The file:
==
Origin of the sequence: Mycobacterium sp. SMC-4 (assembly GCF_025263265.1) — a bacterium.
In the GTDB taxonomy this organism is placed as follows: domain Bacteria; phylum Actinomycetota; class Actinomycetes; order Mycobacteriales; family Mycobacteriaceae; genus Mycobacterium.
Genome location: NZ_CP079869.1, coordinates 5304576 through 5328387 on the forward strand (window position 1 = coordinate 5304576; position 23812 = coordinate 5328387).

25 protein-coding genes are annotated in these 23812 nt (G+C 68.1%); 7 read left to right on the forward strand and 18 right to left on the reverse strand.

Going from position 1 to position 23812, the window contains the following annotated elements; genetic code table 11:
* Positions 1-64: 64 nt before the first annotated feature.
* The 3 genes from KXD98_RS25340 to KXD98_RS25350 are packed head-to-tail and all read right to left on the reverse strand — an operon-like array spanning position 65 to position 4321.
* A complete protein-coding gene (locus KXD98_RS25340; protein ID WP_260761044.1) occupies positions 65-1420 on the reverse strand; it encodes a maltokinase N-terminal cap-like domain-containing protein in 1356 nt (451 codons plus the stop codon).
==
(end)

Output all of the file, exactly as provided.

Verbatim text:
Origin of the sequence: Mycobacterium sp. SMC-4 (assembly GCF_025263265.1) — a bacterium.
In the GTDB taxonomy this organism is placed as follows: domain Bacteria; phylum Actinomycetota; class Actinomycetes; order Mycobacteriales; family Mycobacteriaceae; genus Mycobacterium.
Genome location: NZ_CP079869.1, coordinates 5304576 through 5328387 on the forward strand (window position 1 = coordinate 5304576; position 23812 = coordinate 5328387).

25 protein-coding genes are annotated in these 23812 nt (G+C 68.1%); 7 read left to right on the forward strand and 18 right to left on the reverse strand.

Going from position 1 to position 23812, the window contains the following annotated elements; genetic code table 11:
* Positions 1-64: 64 nt before the first annotated feature.
* The 3 genes from KXD98_RS25340 to KXD98_RS25350 are packed head-to-tail and all read right to left on the reverse strand — an operon-like array spanning position 65 to position 4321.
* A complete protein-coding gene (locus KXD98_RS25340; protein ID WP_260761044.1) occupies positions 65-1420 on the reverse strand; it encodes a maltokinase N-terminal cap-like domain-containing protein in 1356 nt (451 codons plus the stop codon).